International Business Machines Corp. (NYSE:IBM), General Electric Company (NYSE:GE) and Royal Dutch Shell plc (ADR) (NYSE:RDS.A) continue to offer high-quality yield plays according to legendary investor Brian Rogers in an interview on CNBC with Kayla Tausche. These Three companies are currently offering dividend yield at the 3% range making them highly attractive for investment according to Mr. Rogers.
The investor also pointed out laggard turnarounds in the market such as Newmont Mining Corp (NYSE:NEM) which have not performed well in the market, but with underlying great value going forward. Mr. Rogers said the best way to play safe in the equity market is combining high quality yield plays with laggard turnarounds for quality returns.
“I look for high-quality yield plays and turnarounds as two places to look in the equity markets,” said Mr. Rogers.
Mr. Rogers remains bullish on International Business Machines Corp. (NYSE:IBM) on the fact that its stock is extremely cheap while also offering high-dividend yields with a great buyback history. The legendary investor also pointed out that International Business Machines Corp. (NYSE:IBM)’s CEO is doing great work in turning around the fortunes of the company. Wells Fargo is another stock that the legendary investor remains highly optimistic on, especially on its ability to control levels of expenses in the financial sector.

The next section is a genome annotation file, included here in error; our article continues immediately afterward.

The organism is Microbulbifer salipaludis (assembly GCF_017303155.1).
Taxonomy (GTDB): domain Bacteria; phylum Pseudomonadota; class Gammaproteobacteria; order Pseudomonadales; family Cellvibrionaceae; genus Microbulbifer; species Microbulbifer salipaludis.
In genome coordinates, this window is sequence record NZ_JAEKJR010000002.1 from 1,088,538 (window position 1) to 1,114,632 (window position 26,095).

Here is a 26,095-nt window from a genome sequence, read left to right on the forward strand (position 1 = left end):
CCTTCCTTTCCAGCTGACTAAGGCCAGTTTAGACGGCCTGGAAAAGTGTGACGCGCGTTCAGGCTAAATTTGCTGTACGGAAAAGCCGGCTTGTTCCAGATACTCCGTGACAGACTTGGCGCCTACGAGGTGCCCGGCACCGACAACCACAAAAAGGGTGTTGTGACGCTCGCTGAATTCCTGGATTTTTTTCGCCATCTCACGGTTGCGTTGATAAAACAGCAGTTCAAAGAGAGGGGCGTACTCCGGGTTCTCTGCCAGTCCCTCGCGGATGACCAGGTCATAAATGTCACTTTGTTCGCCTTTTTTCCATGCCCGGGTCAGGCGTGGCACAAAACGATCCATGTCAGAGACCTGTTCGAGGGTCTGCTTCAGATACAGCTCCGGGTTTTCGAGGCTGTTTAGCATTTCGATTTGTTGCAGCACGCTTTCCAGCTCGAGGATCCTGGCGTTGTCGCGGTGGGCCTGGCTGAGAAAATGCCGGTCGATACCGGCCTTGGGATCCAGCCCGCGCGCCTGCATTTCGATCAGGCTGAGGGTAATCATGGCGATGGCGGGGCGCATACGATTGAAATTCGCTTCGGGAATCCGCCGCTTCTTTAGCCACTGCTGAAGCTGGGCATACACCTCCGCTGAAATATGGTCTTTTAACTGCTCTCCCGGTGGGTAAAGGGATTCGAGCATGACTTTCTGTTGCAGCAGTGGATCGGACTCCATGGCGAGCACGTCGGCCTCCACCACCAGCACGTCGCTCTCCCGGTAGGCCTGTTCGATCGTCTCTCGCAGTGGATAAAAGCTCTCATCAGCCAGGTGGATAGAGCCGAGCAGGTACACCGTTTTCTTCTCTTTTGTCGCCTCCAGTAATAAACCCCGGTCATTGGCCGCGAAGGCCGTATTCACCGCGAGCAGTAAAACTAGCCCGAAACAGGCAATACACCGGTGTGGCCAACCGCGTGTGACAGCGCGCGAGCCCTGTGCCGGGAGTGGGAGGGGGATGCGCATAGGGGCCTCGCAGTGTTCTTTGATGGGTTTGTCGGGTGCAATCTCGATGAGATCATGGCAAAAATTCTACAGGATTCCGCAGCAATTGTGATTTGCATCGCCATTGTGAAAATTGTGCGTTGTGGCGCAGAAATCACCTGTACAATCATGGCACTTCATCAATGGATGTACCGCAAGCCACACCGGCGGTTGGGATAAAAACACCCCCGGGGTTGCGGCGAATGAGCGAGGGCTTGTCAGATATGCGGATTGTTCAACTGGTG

“The one thing I don’t worry about Wells Fargo in the long term is in the category of expense control because they will control expenses over the long term, and they are great in that regard so I don’t worry about that,” said Mr. Rogers.
Many of the players in the financial sector continue to show low levels of growth in the loan sector of which Wells Fargo is also struggling. The financials are currently growing at the rate of the economy something that is of a concern to many investors.
Big financial companies led by the likes JPMorgan Chase & Co. (NYSE:JPM), Citigroup Inc. (NYSE:C) and Wells Fargo & Co (NYSE:WFC) have in the recent been under immense pressure to pay fines with regards to allegations of malpractices carried out during the economic Crisis. Mr. Rogers said the fines should have been directed to shareholders as a way of increasing value for their investments.